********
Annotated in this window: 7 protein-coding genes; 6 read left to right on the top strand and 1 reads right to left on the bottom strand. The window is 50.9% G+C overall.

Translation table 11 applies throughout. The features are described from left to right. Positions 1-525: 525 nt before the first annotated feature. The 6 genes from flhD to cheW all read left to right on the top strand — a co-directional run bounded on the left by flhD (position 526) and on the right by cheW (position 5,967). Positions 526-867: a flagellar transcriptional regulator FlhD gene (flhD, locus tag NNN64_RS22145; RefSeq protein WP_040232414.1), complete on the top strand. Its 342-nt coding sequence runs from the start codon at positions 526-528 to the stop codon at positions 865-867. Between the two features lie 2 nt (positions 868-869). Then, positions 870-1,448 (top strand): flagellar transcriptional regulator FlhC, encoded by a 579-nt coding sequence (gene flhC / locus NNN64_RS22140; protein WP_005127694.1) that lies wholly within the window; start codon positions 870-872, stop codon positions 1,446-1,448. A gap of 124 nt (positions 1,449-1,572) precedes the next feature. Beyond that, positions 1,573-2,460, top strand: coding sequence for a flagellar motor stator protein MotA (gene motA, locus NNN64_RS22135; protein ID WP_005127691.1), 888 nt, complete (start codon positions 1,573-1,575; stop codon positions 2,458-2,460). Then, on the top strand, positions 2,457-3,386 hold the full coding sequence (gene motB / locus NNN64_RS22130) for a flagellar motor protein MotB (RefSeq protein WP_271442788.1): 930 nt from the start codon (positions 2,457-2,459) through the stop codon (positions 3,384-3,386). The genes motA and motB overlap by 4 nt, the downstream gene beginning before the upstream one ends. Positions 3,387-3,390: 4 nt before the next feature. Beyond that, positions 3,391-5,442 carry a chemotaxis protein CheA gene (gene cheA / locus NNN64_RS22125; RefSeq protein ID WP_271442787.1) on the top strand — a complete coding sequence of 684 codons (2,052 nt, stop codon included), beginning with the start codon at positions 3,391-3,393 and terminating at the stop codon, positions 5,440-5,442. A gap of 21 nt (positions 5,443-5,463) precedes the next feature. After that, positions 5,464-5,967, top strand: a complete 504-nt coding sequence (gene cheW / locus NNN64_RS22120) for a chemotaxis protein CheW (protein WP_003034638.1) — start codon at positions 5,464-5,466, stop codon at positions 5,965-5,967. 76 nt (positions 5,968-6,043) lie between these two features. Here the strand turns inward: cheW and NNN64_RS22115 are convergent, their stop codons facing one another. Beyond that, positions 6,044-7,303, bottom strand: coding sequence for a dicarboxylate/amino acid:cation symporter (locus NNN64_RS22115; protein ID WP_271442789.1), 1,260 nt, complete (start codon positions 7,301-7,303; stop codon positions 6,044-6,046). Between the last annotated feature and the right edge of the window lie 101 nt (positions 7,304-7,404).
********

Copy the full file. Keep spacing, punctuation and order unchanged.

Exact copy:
Annotated in this window: 7 protein-coding genes; 6 read left to right on the top strand and 1 reads right to left on the bottom strand. The window is 50.9% G+C overall.

Translation table 11 applies throughout. The features are described from left to right. Positions 1-525: 525 nt before the first annotated feature. The 6 genes from flhD to cheW all read left to right on the top strand — a co-directional run bounded on the left by flhD (position 526) and on the right by cheW (position 5,967). Positions 526-867: a flagellar transcriptional regulator FlhD gene (flhD, locus tag NNN64_RS22145; RefSeq protein WP_040232414.1), complete on the top strand. Its 342-nt coding sequence runs from the start codon at positions 526-528 to the stop codon at positions 865-867. Between the two features lie 2 nt (positions 868-869). Then, positions 870-1,448 (top strand): flagellar transcriptional regulator FlhC, encoded by a 579-nt coding sequence (gene flhC / locus NNN64_RS22140; protein WP_005127694.1) that lies wholly within the window; start codon positions 870-872, stop codon positions 1,446-1,448. A gap of 124 nt (positions 1,449-1,572) precedes the next feature. Beyond that, positions 1,573-2,460, top strand: coding sequence for a flagellar motor stator protein MotA (gene motA, locus NNN64_RS22135; protein ID WP_005127691.1), 888 nt, complete (start codon positions 1,573-1,575; stop codon positions 2,458-2,460). Then, on the top strand, positions 2,457-3,386 hold the full coding sequence (gene motB / locus NNN64_RS22130) for a flagellar motor protein MotB (RefSeq protein WP_271442788.1): 930 nt from the start codon (positions 2,457-2,459) through the stop codon (positions 3,384-3,386). The genes motA and motB overlap by 4 nt, the downstream gene beginning before the upstream one ends. Positions 3,387-3,390: 4 nt before the next feature. Beyond that, positions 3,391-5,442 carry a chemotaxis protein CheA gene (gene cheA / locus NNN64_RS22125; RefSeq protein ID WP_271442787.1) on the top strand — a complete coding sequence of 684 codons (2,052 nt, stop codon included), beginning with the start codon at positions 3,391-3,393 and terminating at the stop codon, positions 5,440-5,442. A gap of 21 nt (positions 5,443-5,463) precedes the next feature. After that, positions 5,464-5,967, top strand: a complete 504-nt coding sequence (gene cheW / locus NNN64_RS22120) for a chemotaxis protein CheW (protein WP_003034638.1) — start codon at positions 5,464-5,466, stop codon at positions 5,965-5,967. 76 nt (positions 5,968-6,043) lie between these two features. Here the strand turns inward: cheW and NNN64_RS22115 are convergent, their stop codons facing one another. Beyond that, positions 6,044-7,303, bottom strand: coding sequence for a dicarboxylate/amino acid:cation symporter (locus NNN64_RS22115; protein ID WP_271442789.1), 1,260 nt, complete (start codon positions 7,301-7,303; stop codon positions 6,044-6,046). Between the last annotated feature and the right edge of the window lie 101 nt (positions 7,304-7,404).